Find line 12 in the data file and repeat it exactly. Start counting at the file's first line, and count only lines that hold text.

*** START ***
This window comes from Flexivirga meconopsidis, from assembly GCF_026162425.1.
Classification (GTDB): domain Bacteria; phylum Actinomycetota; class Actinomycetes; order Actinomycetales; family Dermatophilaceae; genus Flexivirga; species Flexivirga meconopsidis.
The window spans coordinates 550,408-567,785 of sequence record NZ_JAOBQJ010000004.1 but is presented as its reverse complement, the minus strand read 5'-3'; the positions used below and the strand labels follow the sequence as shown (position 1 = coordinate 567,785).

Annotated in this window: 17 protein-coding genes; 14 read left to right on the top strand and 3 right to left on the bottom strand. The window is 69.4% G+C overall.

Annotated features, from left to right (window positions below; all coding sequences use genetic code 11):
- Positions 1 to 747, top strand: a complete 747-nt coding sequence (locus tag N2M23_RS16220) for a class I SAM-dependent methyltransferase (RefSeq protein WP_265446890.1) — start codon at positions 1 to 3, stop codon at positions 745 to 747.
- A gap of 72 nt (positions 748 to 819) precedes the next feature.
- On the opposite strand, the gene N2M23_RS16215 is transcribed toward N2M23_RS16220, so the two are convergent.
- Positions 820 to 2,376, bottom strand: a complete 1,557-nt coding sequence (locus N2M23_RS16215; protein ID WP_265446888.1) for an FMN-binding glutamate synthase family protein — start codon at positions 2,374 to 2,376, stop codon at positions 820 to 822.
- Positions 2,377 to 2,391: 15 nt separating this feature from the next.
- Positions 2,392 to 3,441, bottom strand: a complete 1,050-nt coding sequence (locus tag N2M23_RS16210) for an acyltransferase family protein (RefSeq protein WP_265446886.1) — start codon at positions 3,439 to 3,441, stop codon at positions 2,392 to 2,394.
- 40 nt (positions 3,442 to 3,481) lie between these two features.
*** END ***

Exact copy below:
- 40 nt (positions 3,442 to 3,481) lie between these two features.